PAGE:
TOKYO (Reuters) - Japan’s core consumer prices were expected to show their seventh straight month of annual increases in July, a Reuters poll found, offering the central bank some hope a strengthening economic recovery will gradually lift inflation toward its 2 percent target.
But the projected 0.5 percent year-on-year increase will be well off the Bank of Japan’s target and keep the central bank under pressure to maintain its massive monetary stimulus, analysts say.
“The increase is largely due to the effect of rising energy costs. Upward price pressure for other goods remains weak,” said Takumi Tsunoda, senior economist at Shinkin Central Bank.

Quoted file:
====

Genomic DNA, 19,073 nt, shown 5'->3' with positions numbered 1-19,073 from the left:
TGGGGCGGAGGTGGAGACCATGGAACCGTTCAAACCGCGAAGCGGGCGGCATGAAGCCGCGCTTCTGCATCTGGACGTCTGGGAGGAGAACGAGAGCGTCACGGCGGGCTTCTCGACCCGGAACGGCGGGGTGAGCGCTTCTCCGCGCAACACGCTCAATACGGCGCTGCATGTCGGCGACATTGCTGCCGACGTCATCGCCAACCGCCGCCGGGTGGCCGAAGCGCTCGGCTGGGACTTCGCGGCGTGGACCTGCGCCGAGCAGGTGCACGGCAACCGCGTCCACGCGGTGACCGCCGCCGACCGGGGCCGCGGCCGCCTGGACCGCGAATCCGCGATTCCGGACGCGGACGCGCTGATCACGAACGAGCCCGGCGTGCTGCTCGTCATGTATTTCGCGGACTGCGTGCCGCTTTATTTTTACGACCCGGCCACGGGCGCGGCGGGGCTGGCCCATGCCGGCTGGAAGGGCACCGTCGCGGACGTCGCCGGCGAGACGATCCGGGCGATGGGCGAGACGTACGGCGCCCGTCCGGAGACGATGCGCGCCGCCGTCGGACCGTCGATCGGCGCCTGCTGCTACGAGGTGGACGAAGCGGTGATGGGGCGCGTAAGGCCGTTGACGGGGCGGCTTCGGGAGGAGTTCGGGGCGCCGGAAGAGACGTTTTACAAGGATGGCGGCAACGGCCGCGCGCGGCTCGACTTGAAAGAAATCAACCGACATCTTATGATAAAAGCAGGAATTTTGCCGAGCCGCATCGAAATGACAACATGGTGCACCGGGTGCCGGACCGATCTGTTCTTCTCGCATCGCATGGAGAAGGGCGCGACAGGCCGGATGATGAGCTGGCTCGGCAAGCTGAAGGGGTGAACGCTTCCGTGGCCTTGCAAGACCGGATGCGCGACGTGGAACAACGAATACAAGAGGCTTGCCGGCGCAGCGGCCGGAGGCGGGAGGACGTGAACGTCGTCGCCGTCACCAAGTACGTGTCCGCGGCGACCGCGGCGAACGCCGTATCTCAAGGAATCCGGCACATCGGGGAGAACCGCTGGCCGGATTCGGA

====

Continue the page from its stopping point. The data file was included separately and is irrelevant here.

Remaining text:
The nationwide core consumer price index (CPI), which includes oil products but excludes volatile fresh food prices, rose 0.4 percent in June from a year earlier.
Core consumer prices in Tokyo, available a month before the nationwide data, were seen likely to rise 0.3 percent in August from a year earlier after a 0.2 percent gain in July, according to economists polled by Reuters.
The government will announce the consumer inflation data at 8:30 Tokyo time on Aug. 25 (2350 GMT Aug. 24).
More than four years of massive monetary stimulus has failed to accelerate inflation to the BOJ’s 2 percent target, underscoring the difficulty of eradicating the deflation that has plagued the country for two decades.
The CPI data will follow news this week that Japan’s economy expanded at the fastest pace in more than two years in the second quarter as consumer and company spending picked up, heralding a long-awaited bounce in domestic demand.
Nonetheless, wage growth and inflation remain subdued as companies remain wary of passing more of their profits to employees.
Reporting by Leika Kihara; Editing by Eric Meijer